Different cultures had different versions of these walking dead, and while zombies may have had some outings in films and books, it with with George Romero's Night of the Living Dead, in the late 1960s, that they crash-landed into Western pop culture.
Night of the Living Dead didn't even call its zombies by that name. Instead, they were called 'ghouls'. However, the film set several precedents when it came to the depiction of zombies on screen. For one, it established the Romero Rules, regarding how zombies would behave (shuffle slowly, decay over time etc). Two, zombies exemplified whatever the anxiety of that age happened to be. Night of the Living Dead is seen as a commentary on racism, Dawn of the Dead on consumerist culture, Day of the Dead in 1985 was seen as a swipe at the US military. At the same time, Day also set the 'world in the grips of a zombie epidemic' mould for others to follow, chanelling our fears of biological warfare, widespread outbreaks of diseases, and the end of the world itself.
While most zombies on screen do follow the Romero precedent to some extent, each successful venture has also added some changes of its own. One major paradigm shift was seen in World War Z, where the zombies were terrifyingly fast and feral — not for them the slow, shuffling gait of their other cinematic counterparts. Another paradigm shift was effected by The Walking Dead comics (the ongoing series on which the AMC show is based) of Robert Kirkman. Kirkman's premise was simple — previous iterations of the zombie story had seen them as the minority, a 'contained' menace that could presumably be eradicated. What if the zombies were all there were, and the 'living' were the hunted few?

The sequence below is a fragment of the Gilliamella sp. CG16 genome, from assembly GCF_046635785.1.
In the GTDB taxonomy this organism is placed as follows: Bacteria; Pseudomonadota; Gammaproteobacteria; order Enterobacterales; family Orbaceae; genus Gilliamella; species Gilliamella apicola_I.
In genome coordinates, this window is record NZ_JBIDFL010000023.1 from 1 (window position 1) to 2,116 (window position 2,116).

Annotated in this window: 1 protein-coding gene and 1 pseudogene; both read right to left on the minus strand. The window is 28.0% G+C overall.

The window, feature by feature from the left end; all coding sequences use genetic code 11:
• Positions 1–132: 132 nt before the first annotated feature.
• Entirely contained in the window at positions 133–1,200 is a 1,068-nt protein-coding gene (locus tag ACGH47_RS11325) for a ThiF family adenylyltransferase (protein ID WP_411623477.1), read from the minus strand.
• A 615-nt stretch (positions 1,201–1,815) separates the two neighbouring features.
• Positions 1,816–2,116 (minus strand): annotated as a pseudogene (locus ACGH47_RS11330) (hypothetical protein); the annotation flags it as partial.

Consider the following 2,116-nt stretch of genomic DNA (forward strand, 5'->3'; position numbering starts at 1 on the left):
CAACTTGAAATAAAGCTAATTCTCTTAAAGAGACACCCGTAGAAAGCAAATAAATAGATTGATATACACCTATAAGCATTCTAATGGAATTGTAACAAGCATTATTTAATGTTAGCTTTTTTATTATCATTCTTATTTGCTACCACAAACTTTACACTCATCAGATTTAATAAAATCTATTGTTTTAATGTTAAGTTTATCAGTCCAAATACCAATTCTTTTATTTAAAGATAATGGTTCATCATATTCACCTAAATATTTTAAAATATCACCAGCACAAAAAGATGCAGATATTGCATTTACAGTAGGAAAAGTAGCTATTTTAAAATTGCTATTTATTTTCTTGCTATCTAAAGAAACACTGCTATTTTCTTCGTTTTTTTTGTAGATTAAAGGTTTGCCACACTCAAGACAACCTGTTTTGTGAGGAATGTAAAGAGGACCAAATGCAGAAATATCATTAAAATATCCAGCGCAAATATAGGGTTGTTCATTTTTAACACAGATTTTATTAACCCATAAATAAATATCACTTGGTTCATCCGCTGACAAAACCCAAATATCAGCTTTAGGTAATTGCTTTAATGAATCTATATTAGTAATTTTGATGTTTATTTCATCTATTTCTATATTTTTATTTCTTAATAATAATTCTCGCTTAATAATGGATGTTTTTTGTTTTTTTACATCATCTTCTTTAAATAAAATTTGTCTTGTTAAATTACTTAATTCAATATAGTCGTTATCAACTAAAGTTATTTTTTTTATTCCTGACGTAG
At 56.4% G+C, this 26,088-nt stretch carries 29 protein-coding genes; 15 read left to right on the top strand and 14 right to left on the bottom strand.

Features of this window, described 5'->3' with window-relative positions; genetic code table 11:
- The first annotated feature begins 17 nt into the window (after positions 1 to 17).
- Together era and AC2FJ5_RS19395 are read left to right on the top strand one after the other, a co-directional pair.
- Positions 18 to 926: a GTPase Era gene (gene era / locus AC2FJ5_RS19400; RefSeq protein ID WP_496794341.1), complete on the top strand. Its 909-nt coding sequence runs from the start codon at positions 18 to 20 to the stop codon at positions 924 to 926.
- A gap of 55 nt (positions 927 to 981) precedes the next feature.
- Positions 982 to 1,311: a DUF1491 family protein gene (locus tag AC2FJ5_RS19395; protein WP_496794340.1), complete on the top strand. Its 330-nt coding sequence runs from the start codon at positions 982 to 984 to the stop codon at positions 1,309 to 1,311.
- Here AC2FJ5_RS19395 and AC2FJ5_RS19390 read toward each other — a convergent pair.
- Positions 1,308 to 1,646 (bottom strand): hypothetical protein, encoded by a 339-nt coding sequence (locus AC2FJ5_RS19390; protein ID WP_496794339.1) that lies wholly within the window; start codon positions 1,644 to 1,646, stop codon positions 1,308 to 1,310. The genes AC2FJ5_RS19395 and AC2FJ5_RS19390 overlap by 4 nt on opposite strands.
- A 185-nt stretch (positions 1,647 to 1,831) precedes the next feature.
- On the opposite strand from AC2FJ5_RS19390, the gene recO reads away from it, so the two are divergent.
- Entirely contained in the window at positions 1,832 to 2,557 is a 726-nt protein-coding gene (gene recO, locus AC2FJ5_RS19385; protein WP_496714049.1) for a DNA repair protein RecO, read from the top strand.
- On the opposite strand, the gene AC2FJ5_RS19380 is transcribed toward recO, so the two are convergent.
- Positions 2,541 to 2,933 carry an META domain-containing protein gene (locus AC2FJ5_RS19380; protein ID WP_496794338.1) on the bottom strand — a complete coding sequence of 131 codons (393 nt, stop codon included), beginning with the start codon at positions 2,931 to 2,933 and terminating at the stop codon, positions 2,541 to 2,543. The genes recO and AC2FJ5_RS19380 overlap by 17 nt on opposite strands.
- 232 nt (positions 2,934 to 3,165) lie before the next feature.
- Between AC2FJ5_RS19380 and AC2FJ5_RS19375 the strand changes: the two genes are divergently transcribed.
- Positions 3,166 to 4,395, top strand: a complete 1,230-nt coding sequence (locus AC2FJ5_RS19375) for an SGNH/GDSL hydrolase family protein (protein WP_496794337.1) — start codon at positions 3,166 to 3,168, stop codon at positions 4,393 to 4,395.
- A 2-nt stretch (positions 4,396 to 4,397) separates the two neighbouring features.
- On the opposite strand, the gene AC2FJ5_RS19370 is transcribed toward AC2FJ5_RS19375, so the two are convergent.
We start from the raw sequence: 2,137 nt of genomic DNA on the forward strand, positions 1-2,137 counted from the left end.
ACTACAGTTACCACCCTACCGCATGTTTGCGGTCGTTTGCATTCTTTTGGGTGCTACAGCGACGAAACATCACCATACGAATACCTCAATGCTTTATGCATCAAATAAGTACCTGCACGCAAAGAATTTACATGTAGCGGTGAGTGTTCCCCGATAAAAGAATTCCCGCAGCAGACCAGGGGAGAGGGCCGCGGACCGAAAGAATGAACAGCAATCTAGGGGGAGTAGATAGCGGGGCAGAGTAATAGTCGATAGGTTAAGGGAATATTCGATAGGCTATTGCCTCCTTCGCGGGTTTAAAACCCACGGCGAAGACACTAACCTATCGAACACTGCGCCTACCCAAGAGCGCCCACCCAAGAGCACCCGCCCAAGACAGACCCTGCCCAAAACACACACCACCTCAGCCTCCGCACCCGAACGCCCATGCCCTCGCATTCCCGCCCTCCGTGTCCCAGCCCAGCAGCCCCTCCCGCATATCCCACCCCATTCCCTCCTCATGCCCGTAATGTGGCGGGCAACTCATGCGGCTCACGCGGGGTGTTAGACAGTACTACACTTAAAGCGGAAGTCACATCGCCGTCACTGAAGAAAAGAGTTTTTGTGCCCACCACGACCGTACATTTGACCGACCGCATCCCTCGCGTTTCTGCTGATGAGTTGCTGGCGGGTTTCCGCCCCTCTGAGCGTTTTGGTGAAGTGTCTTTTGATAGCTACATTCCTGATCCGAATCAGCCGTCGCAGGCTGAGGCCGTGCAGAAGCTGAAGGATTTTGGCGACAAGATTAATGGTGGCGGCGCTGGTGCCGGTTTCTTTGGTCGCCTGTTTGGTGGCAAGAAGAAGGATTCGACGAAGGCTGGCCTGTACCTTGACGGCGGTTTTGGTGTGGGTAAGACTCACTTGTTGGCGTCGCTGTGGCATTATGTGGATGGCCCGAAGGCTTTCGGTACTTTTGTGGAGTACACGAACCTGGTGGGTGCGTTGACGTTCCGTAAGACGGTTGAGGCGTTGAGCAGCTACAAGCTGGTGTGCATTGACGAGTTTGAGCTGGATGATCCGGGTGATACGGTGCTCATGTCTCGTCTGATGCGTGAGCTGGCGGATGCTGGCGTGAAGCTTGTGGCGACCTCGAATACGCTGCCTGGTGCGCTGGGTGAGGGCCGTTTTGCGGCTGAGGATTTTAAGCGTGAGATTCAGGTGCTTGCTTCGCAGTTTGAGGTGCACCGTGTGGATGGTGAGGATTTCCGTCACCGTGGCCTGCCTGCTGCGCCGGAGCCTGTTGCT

The Walking Dead (both the show and the comics) managed to ride not just the zombie wave, but also caught the 'apocalypse porn' tide. There have been several articulate examinations of why we seek out narratives about being survivors at the end of the world — how a fantasy apocalypse allows us to escape into a realm where real issues (divorce, loans, loss, illness) are 'reset' by a catastrophe that kills civilisation. Survival is all that matters. Even in the midst of dystopia, utopian principles govern us: a return to basics, to the primitive self, unfettered by the shackles of modern life. Zombies also offer a 'safe' outlet for our more bloodthirsty impulses: sure, you're bashing their heads in, but they're not humans, right? It's a premise that's been excellently explored in the 'Men Against Fire' episode of Black Mirror's season 3.